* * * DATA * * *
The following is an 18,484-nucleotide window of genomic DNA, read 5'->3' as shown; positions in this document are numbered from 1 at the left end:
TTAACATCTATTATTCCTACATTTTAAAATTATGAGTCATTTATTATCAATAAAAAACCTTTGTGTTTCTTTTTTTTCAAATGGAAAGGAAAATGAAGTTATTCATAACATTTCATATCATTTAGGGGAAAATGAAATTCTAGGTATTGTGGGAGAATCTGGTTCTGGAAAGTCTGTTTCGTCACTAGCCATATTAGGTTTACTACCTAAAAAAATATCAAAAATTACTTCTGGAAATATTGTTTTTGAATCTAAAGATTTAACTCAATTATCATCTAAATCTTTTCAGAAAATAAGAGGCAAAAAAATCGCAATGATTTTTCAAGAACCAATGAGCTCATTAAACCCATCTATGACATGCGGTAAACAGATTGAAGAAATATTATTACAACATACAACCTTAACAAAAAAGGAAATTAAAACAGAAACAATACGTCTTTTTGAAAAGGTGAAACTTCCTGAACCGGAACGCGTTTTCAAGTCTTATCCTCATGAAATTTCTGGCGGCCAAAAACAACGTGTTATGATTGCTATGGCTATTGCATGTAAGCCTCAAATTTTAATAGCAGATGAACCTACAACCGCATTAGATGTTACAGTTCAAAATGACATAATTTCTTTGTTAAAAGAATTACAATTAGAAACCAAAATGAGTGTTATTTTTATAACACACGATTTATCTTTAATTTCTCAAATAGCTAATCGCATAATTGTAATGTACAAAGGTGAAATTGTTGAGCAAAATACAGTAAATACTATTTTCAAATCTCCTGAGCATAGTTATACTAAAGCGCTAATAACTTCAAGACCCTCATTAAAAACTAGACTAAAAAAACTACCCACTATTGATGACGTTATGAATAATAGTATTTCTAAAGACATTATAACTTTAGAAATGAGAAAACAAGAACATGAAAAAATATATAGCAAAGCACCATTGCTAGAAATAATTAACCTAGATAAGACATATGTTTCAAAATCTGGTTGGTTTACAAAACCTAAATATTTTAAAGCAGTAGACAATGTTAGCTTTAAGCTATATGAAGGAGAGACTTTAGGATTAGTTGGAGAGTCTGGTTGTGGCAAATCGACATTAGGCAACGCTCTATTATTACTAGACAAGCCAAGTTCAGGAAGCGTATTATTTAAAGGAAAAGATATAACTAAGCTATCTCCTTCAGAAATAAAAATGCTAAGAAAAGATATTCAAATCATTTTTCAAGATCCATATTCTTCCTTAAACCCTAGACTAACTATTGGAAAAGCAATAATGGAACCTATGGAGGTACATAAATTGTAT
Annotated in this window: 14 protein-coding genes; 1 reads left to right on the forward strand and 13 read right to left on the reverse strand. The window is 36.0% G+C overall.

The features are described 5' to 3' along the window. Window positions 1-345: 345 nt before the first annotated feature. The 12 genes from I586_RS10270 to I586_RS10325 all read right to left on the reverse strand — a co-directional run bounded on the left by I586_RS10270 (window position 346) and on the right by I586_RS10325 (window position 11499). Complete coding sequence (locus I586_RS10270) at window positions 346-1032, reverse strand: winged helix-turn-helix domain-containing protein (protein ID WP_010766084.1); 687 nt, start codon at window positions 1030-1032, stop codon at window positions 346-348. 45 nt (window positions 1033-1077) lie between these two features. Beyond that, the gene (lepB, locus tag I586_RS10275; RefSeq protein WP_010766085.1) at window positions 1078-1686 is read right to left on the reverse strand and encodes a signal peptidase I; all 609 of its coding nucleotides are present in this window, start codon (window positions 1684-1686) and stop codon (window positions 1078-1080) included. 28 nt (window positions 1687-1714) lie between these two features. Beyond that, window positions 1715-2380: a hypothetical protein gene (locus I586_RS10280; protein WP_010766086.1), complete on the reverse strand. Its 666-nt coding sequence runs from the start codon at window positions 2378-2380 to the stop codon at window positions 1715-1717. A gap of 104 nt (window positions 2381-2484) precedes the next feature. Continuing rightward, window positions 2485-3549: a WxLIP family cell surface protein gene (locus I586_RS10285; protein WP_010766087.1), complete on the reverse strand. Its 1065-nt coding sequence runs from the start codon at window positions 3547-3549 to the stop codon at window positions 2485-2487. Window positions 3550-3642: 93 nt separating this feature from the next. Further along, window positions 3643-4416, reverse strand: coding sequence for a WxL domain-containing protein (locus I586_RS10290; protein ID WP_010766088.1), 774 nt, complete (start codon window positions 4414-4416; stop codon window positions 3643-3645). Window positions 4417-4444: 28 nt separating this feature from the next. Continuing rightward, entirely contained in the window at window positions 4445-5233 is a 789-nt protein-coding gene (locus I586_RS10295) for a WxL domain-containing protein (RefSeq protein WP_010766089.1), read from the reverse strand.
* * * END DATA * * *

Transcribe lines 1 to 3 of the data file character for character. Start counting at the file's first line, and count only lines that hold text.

The following is an 18,484-nucleotide window of genomic DNA, read 5'->3' as shown; positions in this document are numbered from 1 at the left end:
TTAACATCTATTATTCCTACATTTTAAAATTATGAGTCATTTATTATCAATAAAAAACCTTTGTGTTTCTTTTTTTTCAAATGGAAAGGAAAATGAAGTTATTCATAACATTTCATATCATTTAGGGGAAAATGAAATTCTAGGTATTGTGGGAGAATCTGGTTCTGGAAAGTCTGTTTCGTCACTAGCCATATTAGGTTTACTACCTAAAAAAATATCAAAAATTACTTCTGGAAATATTGTTTTTGAATCTAAAGATTTAACTCAATTATCATCTAAATCTTTTCAGAAAATAAGAGGCAAAAAAATCGCAATGATTTTTCAAGAACCAATGAGCTCATTAAACCCATCTATGACATGCGGTAAACAGATTGAAGAAATATTATTACAACATACAACCTTAACAAAAAAGGAAATTAAAACAGAAACAATACGTCTTTTTGAAAAGGTGAAACTTCCTGAACCGGAACGCGTTTTCAAGTCTTATCCTCATGAAATTTCTGGCGGCCAAAAACAACGTGTTATGATTGCTATGGCTATTGCATGTAAGCCTCAAATTTTAATAGCAGATGAACCTACAACCGCATTAGATGTTACAGTTCAAAATGACATAATTTCTTTGTTAAAAGAATTACAATTAGAAACCAAAATGAGTGTTATTTTTATAACACACGATTTATCTTTAATTTCTCAAATAGCTAATCGCATAATTGTAATGTACAAAGGTGAAATTGTTGAGCAAAATACAGTAAATACTATTTTCAAATCTCCTGAGCATAGTTATACTAAAGCGCTAATAACTTCAAGACCCTCATTAAAAACTAGACTAAAAAAACTACCCACTATTGATGACGTTATGAATAATAGTATTTCTAAAGACATTATAACTTTAGAAATGAGAAAACAAGAACATGAAAAAATATATAGCAAAGCACCATTGCTAGAAATAATTAACCTAGATAAGACATATGTTTCAAAATCTGGTTGGTTTACAAAACCTAAATATTTTAAAGCAGTAGACAATGTTAGCTTTAAGCTATATGAAGGAGAGACTTTAGGATTAGTTGGAGAGTCTGGTTGTGGCAAATCGACATTAGGCAACGCTCTATTATTACTAGACAAGCCAAGTTCAGGAAGCGTATTATTTAAAGGAAAAGATATAACTAAGCTATCTCCTTCAGAAATAAAAATGCTAAGAAAAGATATTCAAATCATTTTTCAAGATCCATATTCTTCCTTAAACCCTAGACTAACTATTGGAAAAGCAATAATGGAACCTATGGAGGTACATAAATTGTAT
Annotated in this window: 14 protein-coding genes; 1 reads left to right on the forward strand and 13 read right to left on the reverse strand. The window is 36.0% G+C overall.